Ms Faye Cukier visited San Anton School to promote and talk about the book she's written called Fleeing the Swastika, a gripping true tale of her youth spent travelling all over war-torn Europe.
World War Two was a gruesome chapter in the history of the Twentieth Century. There was the rise to power of the Third Reich which eventually led to the beginning of a terrible war that embroiled all the countries of the world. However, as time goes by, events tend to move farther and farther away from memory. Sometimes this is beneficial, at other times it's not. Very few persons who lived through this terrible ordeal are still alive, and therefore it was quite a privilege to have the author of Fleeing the Swastika coming to school.
Ms Cukier is a charming and elegant lady of Jewish origin, whose gentle manners belie a difficult past replete with adventure and hardship. She remembers vividly the hasty moving from one city to another in order not to be discovered by Nazis during World War Two. But things had not always been like this.
Ms Cukier's life started full of promise. Her father was a successful businessman who could afford to raise his family in relative comfort. However, as the Nazi government gained in popularity, the Cukiers found it more and more difficult to get by. This forced Ms Cukier and her mother to leave Germany for Brussels. They made their move just in time as a few months later saw The Night of Broken Glass, in which Jewish homes, shops and synagogues were demolished.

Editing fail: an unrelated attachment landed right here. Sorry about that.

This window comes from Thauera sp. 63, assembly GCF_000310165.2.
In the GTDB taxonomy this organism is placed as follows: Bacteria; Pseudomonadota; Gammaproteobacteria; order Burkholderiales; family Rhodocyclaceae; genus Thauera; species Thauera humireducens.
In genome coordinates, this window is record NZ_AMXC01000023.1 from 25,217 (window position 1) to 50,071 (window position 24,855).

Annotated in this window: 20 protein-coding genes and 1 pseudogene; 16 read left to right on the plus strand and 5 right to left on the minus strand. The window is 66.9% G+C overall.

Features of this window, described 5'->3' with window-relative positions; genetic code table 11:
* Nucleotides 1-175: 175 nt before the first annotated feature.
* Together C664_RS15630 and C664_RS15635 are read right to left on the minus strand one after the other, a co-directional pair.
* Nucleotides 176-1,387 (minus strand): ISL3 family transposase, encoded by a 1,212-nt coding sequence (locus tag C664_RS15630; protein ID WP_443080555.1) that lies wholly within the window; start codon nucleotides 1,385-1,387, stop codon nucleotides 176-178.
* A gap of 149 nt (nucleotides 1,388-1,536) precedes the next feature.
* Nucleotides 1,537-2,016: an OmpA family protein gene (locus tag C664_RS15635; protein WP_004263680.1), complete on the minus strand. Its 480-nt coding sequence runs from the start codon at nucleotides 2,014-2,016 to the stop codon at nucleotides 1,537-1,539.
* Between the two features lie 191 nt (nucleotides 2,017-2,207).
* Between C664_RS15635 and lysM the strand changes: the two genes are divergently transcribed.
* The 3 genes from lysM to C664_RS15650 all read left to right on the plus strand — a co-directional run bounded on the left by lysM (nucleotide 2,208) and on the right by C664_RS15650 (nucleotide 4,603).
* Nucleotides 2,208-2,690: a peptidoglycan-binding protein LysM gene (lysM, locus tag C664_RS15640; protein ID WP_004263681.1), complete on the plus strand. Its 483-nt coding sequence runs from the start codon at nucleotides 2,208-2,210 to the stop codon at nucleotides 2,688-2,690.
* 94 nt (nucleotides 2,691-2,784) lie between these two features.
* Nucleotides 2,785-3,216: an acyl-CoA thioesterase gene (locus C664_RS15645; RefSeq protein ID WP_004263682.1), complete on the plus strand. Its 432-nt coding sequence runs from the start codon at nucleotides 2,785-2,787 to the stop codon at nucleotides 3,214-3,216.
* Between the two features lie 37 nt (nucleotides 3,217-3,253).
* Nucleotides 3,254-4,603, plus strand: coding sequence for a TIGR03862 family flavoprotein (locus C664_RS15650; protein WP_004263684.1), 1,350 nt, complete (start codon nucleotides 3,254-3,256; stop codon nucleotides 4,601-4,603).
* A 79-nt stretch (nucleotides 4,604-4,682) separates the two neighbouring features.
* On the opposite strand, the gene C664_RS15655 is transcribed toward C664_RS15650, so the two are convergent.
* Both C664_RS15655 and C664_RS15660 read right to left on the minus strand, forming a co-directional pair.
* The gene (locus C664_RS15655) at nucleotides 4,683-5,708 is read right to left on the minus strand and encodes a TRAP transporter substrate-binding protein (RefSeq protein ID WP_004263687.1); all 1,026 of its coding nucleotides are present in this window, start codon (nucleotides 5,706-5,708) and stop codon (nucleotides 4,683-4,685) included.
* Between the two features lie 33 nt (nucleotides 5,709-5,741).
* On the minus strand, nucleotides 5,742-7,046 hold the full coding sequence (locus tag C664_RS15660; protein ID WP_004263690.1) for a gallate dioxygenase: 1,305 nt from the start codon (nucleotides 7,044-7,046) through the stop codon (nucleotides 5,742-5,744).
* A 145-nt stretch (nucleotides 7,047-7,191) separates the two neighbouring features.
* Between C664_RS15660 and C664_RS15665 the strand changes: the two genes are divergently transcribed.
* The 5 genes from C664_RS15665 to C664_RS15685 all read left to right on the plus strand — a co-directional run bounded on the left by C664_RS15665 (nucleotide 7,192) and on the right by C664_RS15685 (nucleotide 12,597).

Life in Belgium wasn't easy either. First of all Ms Cukier was told that she had to wear the Jewish yellow star, something she refused to do. However, acting upon the suggestion of a friendly policeman, she dyed her hair blonde so as not to look Jewish. During this time she also got involved in the diamond trade in order to help her family survive. It was an arduous period in which Ms Cukier had to be constantly on the alert.
But with the end of the war, her family was liberated and eventually got her lifelong dream of going to America. Still, some sad moments persisted as Ms Cukier had friends who had perished in the streets and in concentration camps. And this was one of the reasons why she ventured to write this book - as a tribute to all those who suffered during such a terrible war.